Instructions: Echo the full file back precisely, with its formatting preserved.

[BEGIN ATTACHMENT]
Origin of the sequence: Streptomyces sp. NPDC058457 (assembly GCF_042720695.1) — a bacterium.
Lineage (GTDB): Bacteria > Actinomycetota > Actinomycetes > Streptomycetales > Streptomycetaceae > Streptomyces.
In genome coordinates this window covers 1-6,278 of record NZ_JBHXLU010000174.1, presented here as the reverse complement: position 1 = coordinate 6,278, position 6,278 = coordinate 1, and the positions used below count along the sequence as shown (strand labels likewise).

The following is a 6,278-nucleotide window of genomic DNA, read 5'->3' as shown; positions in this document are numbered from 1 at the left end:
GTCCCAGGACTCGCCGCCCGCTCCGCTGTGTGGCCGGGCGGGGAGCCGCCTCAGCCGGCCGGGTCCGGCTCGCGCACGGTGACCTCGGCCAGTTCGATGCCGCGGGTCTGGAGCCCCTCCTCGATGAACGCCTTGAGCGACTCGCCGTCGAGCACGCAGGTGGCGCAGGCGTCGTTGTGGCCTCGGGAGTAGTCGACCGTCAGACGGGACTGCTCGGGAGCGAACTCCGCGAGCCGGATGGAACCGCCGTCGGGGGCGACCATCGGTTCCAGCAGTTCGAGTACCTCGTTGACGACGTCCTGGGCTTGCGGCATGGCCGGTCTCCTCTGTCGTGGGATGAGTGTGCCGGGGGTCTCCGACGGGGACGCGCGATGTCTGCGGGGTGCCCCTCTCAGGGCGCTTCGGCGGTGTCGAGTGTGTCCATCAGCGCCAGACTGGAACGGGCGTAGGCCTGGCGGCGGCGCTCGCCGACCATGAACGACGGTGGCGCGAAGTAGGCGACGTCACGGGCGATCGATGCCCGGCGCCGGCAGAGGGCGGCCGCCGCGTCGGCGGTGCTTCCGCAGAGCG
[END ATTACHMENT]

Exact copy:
Origin of the sequence: Streptomyces sp. NPDC058457 (assembly GCF_042720695.1) — a bacterium.
Lineage (GTDB): Bacteria > Actinomycetota > Actinomycetes > Streptomycetales > Streptomycetaceae > Streptomyces.
In genome coordinates this window covers 1-6,278 of record NZ_JBHXLU010000174.1, presented here as the reverse complement: position 1 = coordinate 6,278, position 6,278 = coordinate 1, and the positions used below count along the sequence as shown (strand labels likewise).

The following is a 6,278-nucleotide window of genomic DNA, read 5'->3' as shown; positions in this document are numbered from 1 at the left end:
GTCCCAGGACTCGCCGCCCGCTCCGCTGTGTGGCCGGGCGGGGAGCCGCCTCAGCCGGCCGGGTCCGGCTCGCGCACGGTGACCTCGGCCAGTTCGATGCCGCGGGTCTGGAGCCCCTCCTCGATGAACGCCTTGAGCGACTCGCCGTCGAGCACGCAGGTGGCGCAGGCGTCGTTGTGGCCTCGGGAGTAGTCGACCGTCAGACGGGACTGCTCGGGAGCGAACTCCGCGAGCCGGATGGAACCGCCGTCGGGGGCGACCATCGGTTCCAGCAGTTCGAGTACCTCGTTGACGACGTCCTGGGCTTGCGGCATGGCCGGTCTCCTCTGTCGTGGGATGAGTGTGCCGGGGGTCTCCGACGGGGACGCGCGATGTCTGCGGGGTGCCCCTCTCAGGGCGCTTCGGCGGTGTCGAGTGTGTCCATCAGCGCCAGACTGGAACGGGCGTAGGCCTGGCGGCGGCGCTCGCCGACCATGAACGACGGTGGCGCGAAGTAGGCGACGTCACGGGCGATCGATGCCCGGCGCCGGCAGAGGGCGGCCGCCGCGTCGGCGGTGCTTCCGCAGAGCG